In the education sector, various aspects of ICT have been incorporated into the school curriculum to help in teaching, learning, and attainment of set objects. Radio and television are the two most used aspects of ICT in the educational sector given the fact that they are among the first technological devices to be discovered (Kennewell, 2004). Television and radio usage in schools is made effective through direct substitution of the teacher for the duration when a programme is being broadcasted.Having a school broadcast programming, which complements teaching and learning resources that the school cannot have access to in addition to having a range of educational programming broadcasted from the community, national and international stations where general and informal education is offered.
The Interactive Radio Instruction (IRI) is one of the most effective aspects of direct teaching that has been used in education with great success levels. The IRI model for teaching involves having a predetermined twenty to thirty-minute direct teaching and learning exercises that are presented to students in a classroom every day. Lessons developed based on this model are tailored according to particular objectives for specific levels of disciplines such as science, maths, health, and languages in a national curriculum the intention being improving classroom teaching especially by having regular and structured instructions that help teachers in schools that lack qualified staff or adequate resources (Visser, Visser & Amirault, 2012; Di Gropello, 2006).
School broadcasting which in most cases is available in form of print materials, cassettes and CD-ROMS are avenues for enhancing how traditional classroom instructions are transmitted to students. This use of ICT does not replace the teacher but acts as a complementary resource to make the student better grasp the contents of a given curriculum. School broadcasting is more flexible compared to direct broadcasting since the teacher has the ultimate say over how to integrate available broadcast materials into classroom teaching and learning experiences.
Condie, R., & Munro, B. (2007) The impact of ICT in schools: Landscape review. Coventry: Becta Research.
Cox, M, Abbott, C, Webb, M, Blakeley, B, Beauchamp, T andRhodes, V (2003) ICT and Attainment: A Review of theResearch Literature, ICT in Schools Research and EvaluationSeries No. 17.Coventry/London: Becta/DfES.
Dawes, L., Mercer, N. And Wegerif, .R (2000) extending talking and reasoning skills using ICT, In Leask, M. and Meadows, J. (Eds.) Teaching and learning with ICT in the primaryschool. London: Routledge.
Di Gropello, E. (Ed.). (2006) Meeting the challenges of secondary education in Latin America and East Asia: Improving efficiency and resource mobilization. Washington, D.C.: World Bank.
Deibert, R. (Ed.). (2010) Access controlled: The shaping of power, rights, and rule in cyberspace. Cambridge: The MIT Press.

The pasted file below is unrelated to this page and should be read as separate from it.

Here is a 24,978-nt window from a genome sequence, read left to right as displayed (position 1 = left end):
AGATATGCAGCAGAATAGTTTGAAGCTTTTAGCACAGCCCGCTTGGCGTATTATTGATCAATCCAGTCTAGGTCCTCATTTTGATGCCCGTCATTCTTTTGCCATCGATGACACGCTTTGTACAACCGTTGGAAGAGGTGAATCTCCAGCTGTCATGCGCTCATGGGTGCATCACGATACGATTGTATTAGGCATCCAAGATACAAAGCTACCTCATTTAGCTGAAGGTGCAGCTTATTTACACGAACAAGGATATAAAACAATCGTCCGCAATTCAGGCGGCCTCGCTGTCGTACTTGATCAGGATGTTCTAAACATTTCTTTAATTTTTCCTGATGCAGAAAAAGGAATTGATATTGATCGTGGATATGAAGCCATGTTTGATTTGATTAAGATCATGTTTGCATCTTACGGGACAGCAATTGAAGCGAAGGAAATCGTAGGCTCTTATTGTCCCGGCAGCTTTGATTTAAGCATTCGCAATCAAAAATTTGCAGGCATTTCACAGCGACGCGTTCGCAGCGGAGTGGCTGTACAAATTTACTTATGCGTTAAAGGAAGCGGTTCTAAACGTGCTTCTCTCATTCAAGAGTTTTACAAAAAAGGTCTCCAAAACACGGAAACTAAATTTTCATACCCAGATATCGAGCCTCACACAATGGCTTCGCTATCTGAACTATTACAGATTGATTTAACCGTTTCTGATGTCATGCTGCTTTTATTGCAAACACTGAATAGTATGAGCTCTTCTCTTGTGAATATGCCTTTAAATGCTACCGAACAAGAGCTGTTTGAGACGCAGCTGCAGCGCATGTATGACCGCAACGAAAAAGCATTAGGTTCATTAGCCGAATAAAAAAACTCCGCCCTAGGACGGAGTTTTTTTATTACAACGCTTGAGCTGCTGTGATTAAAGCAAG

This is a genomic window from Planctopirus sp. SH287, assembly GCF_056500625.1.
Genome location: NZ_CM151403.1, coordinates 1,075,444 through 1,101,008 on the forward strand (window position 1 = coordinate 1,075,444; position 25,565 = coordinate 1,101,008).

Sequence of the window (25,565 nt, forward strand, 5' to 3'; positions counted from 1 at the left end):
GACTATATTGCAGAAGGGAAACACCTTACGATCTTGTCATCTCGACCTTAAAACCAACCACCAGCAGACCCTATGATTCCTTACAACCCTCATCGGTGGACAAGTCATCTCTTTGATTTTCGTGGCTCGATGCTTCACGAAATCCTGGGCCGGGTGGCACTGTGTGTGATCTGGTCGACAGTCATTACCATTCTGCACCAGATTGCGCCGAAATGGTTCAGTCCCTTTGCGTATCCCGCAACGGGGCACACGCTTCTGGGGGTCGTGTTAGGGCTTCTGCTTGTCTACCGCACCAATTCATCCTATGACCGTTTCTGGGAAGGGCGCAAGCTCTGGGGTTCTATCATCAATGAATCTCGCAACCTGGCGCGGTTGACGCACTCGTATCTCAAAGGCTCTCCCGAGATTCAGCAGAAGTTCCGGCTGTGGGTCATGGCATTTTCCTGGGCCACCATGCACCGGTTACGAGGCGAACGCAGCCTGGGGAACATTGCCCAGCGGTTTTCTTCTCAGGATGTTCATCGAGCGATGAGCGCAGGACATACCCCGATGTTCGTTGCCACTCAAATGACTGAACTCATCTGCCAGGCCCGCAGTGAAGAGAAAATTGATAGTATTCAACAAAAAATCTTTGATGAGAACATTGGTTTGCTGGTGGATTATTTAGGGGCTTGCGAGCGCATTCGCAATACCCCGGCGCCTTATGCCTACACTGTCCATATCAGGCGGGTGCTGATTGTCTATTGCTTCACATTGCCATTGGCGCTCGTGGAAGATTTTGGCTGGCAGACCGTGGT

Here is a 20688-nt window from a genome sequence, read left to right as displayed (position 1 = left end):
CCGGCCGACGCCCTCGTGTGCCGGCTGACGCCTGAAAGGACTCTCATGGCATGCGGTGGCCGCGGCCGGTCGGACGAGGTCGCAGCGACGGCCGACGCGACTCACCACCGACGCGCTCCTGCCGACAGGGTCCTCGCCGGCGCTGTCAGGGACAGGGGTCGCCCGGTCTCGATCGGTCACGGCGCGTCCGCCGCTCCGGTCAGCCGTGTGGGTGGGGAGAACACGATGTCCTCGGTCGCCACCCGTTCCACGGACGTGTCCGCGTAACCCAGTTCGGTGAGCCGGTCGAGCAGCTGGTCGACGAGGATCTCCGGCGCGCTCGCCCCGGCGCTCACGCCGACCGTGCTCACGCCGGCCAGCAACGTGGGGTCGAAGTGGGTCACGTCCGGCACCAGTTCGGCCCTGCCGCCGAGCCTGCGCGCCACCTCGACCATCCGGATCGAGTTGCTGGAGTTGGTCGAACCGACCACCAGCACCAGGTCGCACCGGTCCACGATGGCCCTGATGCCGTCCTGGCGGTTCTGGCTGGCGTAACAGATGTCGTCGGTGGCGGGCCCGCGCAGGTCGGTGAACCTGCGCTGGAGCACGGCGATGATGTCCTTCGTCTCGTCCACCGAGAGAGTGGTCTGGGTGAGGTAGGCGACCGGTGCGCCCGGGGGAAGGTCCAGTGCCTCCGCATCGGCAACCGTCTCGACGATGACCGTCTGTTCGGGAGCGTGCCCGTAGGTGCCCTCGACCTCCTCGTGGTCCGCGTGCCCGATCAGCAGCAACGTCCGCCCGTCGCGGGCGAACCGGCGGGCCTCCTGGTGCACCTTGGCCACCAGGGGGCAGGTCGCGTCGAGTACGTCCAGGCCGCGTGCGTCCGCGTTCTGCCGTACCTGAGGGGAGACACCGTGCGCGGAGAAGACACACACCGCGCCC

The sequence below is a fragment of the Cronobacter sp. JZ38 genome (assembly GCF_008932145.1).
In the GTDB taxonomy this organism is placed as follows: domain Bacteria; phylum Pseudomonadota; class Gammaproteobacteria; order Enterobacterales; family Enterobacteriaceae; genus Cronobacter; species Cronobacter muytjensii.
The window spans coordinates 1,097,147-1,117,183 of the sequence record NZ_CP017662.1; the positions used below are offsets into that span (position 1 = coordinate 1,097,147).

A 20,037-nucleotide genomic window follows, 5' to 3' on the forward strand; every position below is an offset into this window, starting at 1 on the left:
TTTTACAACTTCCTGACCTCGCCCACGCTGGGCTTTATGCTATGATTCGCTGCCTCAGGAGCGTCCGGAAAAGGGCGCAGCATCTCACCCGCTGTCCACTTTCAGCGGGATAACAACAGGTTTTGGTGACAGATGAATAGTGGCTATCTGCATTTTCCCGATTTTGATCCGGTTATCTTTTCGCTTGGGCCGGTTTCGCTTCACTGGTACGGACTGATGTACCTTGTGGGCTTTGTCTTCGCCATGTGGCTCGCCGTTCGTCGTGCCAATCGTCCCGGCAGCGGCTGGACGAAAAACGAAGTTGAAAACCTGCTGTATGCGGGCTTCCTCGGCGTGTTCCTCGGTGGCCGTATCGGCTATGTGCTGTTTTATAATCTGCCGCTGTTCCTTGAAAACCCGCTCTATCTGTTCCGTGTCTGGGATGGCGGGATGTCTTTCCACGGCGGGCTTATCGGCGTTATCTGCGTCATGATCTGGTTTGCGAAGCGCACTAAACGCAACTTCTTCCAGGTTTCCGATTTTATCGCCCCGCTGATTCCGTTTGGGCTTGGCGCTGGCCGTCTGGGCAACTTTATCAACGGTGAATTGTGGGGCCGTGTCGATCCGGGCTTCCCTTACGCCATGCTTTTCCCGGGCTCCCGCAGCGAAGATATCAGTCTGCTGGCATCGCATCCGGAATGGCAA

Her Majesty’s Inspectorate of Education (HMIE) (2005) The Integration of Information andCommunications Technologies in Scottish Schools.An interimreport by HM Inspectors of Education[Online], Available:http://www.hmie.gov.uk/documents/publication/EvICT%20Final%2018%20Oct.pdf[28 January 2013].
Keegan, D. (2013) Foundations of distance education.Psychology Press.
Kennewell, S. (2001) Using affordances and constraints to evaluate the use of ICT in teaching and learning, Journal of IT and Teacher Education, 10, 101-116
Kennewell, S. (2004) Meeting the standards in using ICT for secondary teaching: A guide to the ITTNC. London: Routledge.
Kennewell, S. (2005) Researching the influence of interactive presentation tools on teachers' pedagogy. Paper presented at the British Educational Research Association Annual Conference, University of Glamorgan, 14-17 September 2005.
Livingston, K and Condie, R (2003) Evaluation of the SCHOLARProgramme. Final report for the Scottish Executive EducationDepartment.Edinburgh: Scottish Executive [Online], Available:http://www.flatprojects.org.uk/evaluations/evaluationreports/scholarreport.asp[28 January 2013].
McClain, K., & Cobb, P. (2001) Supporting students' ability to reason about data. Educational Studies in Mathematics, 45(1-3), 103-129.
Pannu, P., & Tomar, Y. A. (2010) ICT4D information communication technology for development.IK International Publishing House.
Passey, D., Rogers, C., Machell, J., McHugh, G. and Allaway, D. (2004) The motivational effect of ICT on pupils. London: DfES Publications.
Pittard, V, Bannister, P and Dunn, J (2003) The big picture: TheImpact of ICT on Attainment, Motivation and Learning.London: DfES [Online], Available:http://www.dfes.gov.uk/research/data/uploadfiles/ThebigpICTure.pdf[28 January 2013].
Siaciwena, R., Siabi-Mensah, K., Mwangi, A. P., Mattee, A. Z., Bbuye, J., & Sibalwa, D. (2000) Case studies of non-formal education by distance and open learning. Vancouver: Commonwealth of Learning.
Torgerson, C and Zhu, D (2004) A systematic review and metaanalysisof the effectiveness of ICT on literacy learning inEnglish 5–16. London: EPPI Centre, Institute of Education
Ofsted (2005,) Embedding ICT in schools – a dual evaluationexercise.London: Ofsted.
Visser, L., Visser, Y. L., & Amirault, R. J. (Eds.) (2012) Trends and Issues in Distance Education: international perspectives. Charlotte: IAP.
Vrasidas, C., & Glass, G. V. (Eds.) (2005) Preparing Teachers to Teach with Technology (HC).IAP.
Warschauer, M. (2004) Technology and social inclusion: Rethinking the digital divide.Cambridge: The MIT Press.
Please type your essay title, choose your document type, enter your email and we send you essay samples